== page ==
Later Mr Jones was at the centre of a citizenship probe when he was found to have supported a Chinese businessman wanting New Zealand citizenship on humanitarian grounds. Whilst the charges against the businessman, William Yan were dropped eventually, Mr Jones was investigated by the Auditor General at the request of the then Labour leader David Shearer.

Mr Jones however also has his critics and they are many. They range from New Zealand rank and file members through to members of the public. Their reasons for opposing Mr Jones range from his questionable history in the Labour Party; his lack of coal face time in New Zealand First – he got selected over and above candidates who had been with the party for several years; concerns about whether or not anyone would be able to keep Mr Jones in check should he start rabbiting of to the media. Another cause of concern was that Talley’s fishing company was bankrolling Mr Jones’ 2017 election campaign.

Mr Jones however has gone himself into a potentially damaging mud fight with Air New Zealand. For years the national carrier has been slowly cutting out Link routes such as those that go to/from the Kapiti Coast. This week in a rather ugly spat claims and counter claims all came to the surface in a way that does not really cast any of the major players in a favourable light.

In the course of the dispute so far Mr Jones who is Minister for Regional Development lambasted the Chief Executive of the airline, as well as the Chair of the Air New Zealand board. This followed a decision by Air New Zealand to cut some regional links that are viewed as important to the well being of those regions. The airline hit back, stating that any view of a lack of independence would be view as damaging to the interests of all involved, including the Crown. However the National Party alleges that Mr Jones accepted an R.S.V.P. to attend a dinner hosted by Air New Zealand that would feature former United States President Barak Obama.

Prime Minister Jacinda Ardern told Mr Jones to tone down the attacks on Air New Zealand. It remains to be seen whether this maverick Member of Parliament, Minister for Regional Development and apparent friend of New Zealand First leader Winston Peters will comply or keep up his attack.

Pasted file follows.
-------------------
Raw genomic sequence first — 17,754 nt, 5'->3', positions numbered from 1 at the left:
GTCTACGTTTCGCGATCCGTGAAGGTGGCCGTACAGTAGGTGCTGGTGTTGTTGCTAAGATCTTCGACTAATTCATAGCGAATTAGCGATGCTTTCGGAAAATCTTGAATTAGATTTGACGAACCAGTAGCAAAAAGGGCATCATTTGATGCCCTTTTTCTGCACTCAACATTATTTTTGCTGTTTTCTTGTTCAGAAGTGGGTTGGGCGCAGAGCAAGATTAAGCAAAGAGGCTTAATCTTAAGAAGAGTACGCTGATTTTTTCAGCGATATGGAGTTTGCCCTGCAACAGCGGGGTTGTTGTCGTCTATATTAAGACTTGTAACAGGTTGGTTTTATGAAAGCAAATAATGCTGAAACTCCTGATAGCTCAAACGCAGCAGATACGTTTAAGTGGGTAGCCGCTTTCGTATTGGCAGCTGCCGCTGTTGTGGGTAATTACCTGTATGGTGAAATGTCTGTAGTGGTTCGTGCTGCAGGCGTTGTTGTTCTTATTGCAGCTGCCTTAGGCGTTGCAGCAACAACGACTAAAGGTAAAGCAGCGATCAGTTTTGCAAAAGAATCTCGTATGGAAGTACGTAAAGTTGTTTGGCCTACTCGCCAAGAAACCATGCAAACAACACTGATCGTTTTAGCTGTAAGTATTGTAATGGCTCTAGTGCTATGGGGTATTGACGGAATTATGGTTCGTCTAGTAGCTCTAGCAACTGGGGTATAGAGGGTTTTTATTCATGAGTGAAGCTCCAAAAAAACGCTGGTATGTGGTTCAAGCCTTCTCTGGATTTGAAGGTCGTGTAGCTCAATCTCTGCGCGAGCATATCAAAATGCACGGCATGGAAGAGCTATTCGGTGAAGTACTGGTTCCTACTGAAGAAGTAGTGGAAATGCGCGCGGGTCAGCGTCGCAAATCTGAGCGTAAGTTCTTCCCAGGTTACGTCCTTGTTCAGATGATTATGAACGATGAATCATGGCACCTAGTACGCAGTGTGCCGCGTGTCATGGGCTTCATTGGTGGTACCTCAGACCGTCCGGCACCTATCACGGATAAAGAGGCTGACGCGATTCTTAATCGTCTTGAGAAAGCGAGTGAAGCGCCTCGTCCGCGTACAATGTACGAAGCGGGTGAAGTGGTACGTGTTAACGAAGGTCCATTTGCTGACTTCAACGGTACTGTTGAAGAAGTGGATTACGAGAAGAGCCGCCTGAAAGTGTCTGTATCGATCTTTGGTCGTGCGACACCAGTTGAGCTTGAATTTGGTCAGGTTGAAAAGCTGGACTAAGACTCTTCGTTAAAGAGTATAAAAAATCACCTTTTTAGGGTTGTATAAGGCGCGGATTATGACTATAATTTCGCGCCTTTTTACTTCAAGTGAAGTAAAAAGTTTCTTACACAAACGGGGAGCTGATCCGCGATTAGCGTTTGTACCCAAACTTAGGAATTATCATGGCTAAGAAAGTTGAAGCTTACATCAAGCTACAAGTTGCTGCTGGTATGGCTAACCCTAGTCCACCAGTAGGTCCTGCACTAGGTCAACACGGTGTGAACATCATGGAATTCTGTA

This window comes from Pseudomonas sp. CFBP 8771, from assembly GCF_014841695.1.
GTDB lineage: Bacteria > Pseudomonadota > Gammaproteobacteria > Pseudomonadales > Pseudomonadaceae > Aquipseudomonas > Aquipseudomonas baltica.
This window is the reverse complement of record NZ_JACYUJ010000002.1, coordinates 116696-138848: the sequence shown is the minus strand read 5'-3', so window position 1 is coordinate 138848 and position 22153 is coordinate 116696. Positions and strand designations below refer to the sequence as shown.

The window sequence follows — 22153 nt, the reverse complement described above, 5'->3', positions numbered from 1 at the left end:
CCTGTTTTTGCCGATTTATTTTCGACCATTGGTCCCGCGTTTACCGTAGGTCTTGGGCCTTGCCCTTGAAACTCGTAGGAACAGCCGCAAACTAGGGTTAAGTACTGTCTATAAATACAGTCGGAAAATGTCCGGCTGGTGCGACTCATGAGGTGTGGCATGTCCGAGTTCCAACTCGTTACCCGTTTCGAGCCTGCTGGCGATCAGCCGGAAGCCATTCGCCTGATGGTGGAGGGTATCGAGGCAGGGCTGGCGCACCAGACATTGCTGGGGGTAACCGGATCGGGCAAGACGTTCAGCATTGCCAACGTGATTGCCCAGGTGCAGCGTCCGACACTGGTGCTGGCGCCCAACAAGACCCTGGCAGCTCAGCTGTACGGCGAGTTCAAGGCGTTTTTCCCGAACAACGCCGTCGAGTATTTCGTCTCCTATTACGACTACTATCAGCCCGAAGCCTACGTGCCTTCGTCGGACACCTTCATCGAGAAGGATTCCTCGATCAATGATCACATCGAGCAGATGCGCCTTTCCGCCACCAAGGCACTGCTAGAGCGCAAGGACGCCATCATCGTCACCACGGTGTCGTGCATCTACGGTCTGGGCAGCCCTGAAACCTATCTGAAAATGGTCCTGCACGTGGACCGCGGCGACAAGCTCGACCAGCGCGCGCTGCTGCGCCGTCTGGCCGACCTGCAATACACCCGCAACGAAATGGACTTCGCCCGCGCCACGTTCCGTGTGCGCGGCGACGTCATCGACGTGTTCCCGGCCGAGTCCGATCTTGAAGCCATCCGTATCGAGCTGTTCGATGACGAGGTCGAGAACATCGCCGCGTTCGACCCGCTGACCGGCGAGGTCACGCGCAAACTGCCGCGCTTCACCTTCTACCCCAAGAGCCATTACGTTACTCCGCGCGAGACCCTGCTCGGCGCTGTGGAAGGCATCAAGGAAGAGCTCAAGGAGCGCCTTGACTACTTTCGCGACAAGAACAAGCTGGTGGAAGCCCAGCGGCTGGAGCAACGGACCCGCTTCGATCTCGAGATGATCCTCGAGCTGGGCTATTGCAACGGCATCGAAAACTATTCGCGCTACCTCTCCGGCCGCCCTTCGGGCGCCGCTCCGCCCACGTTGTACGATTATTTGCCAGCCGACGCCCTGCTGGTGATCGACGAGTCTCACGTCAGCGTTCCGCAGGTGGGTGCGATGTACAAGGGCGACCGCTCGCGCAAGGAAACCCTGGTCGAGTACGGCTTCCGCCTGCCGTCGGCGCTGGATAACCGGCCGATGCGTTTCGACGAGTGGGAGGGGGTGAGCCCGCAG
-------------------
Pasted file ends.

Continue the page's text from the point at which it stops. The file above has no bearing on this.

The Government’s looming water fight


There is an issue simmering in the background of New Zealand politics that threatens to split the Government. For all the scenes of unity and co-operation coming out of the Beehive, a combination of an ideologically divisive issue, indigenous claims to ownership and fears of a gravy train is threatening to erupt into a major three way water fight.

There are several major issues with the way the use of fresh water is governed in New Zealand, not least:

  1. Iwi have significant claims vis-a-vis the Treaty of Waitangi to how water is used, and the aesthetic properties of fresh water bodies such as the mauri or life force
  2. Everyone by biological default needs clean drinking water – which makes this a medical issue, as well as a planning issue for councils
  3. The rate of use in New Zealand is not sustainable – the known fresh water resource in many catchments is 100% allocated
  4. On numerous waterways, the minimum flow set by regional councils is too low and subsequently the creeks, streams and rivers in question are not able to perform its natural functions as well as they should

The politics of water became complicated long before the Government of Prime Minister Jacinda Ardern took office. Having a minority Government with two significantly smaller minority parties propping up a larger party and all of them having significantly different views of water as a resource, has only served to complicate the picture further.

So, why do I say a fresh water fight is looming? Simple. The Green Party is categorically opposed to further irrigation projects siphoning off more of New Zealand’s precious fresh water resource. New Zealand First’s drive for the rural vote might intersect this. But it will not be that which starts the water fight. It will be the Government attempt to address water rights with Maori and the potential – as New Zealand First believes – to start a gravy train of other claims.